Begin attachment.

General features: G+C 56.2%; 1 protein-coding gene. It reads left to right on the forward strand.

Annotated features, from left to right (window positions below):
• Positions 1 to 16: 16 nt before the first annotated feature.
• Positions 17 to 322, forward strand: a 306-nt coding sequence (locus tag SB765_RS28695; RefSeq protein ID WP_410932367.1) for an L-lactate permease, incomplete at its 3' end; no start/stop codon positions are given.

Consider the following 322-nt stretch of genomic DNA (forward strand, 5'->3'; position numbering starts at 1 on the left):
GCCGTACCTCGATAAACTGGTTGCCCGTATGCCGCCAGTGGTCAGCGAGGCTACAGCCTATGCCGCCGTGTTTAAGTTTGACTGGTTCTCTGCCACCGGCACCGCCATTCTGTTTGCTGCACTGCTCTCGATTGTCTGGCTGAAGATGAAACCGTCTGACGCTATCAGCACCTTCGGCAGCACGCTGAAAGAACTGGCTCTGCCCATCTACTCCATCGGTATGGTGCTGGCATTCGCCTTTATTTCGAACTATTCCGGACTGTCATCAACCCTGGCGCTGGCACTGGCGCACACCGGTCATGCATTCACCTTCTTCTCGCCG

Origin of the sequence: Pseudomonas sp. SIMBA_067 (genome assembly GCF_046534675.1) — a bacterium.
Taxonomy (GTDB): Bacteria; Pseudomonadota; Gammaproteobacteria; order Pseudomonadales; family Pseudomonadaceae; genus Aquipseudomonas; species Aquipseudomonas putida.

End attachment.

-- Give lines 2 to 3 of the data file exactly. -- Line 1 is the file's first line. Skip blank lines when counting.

Annotated features, from left to right (window positions below):
• Positions 1 to 16: 16 nt before the first annotated feature.